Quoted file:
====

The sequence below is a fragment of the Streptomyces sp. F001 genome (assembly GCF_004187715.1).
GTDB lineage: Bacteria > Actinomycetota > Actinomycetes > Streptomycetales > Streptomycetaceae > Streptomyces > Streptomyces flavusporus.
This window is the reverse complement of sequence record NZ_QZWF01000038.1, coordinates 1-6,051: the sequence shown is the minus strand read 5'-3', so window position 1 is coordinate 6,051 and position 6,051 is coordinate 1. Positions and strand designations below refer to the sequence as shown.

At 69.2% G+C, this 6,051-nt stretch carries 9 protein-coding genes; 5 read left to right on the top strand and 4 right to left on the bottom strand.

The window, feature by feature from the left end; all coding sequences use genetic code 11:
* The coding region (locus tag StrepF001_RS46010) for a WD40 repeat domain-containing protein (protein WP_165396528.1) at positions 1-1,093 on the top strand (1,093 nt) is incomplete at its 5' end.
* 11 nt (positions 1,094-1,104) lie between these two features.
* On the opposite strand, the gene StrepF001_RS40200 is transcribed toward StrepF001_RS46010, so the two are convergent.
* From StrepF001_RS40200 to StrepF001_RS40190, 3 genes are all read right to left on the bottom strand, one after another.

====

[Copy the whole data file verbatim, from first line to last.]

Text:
The sequence below is a fragment of the Streptomyces sp. F001 genome (assembly GCF_004187715.1).
GTDB lineage: Bacteria > Actinomycetota > Actinomycetes > Streptomycetales > Streptomycetaceae > Streptomyces > Streptomyces flavusporus.
This window is the reverse complement of sequence record NZ_QZWF01000038.1, coordinates 1-6,051: the sequence shown is the minus strand read 5'-3', so window position 1 is coordinate 6,051 and position 6,051 is coordinate 1. Positions and strand designations below refer to the sequence as shown.

At 69.2% G+C, this 6,051-nt stretch carries 9 protein-coding genes; 5 read left to right on the top strand and 4 right to left on the bottom strand.

The window, feature by feature from the left end; all coding sequences use genetic code 11:
* The coding region (locus tag StrepF001_RS46010) for a WD40 repeat domain-containing protein (protein WP_165396528.1) at positions 1-1,093 on the top strand (1,093 nt) is incomplete at its 5' end.
* 11 nt (positions 1,094-1,104) lie between these two features.
* On the opposite strand, the gene StrepF001_RS40200 is transcribed toward StrepF001_RS46010, so the two are convergent.
* From StrepF001_RS40200 to StrepF001_RS40190, 3 genes are all read right to left on the bottom strand, one after another.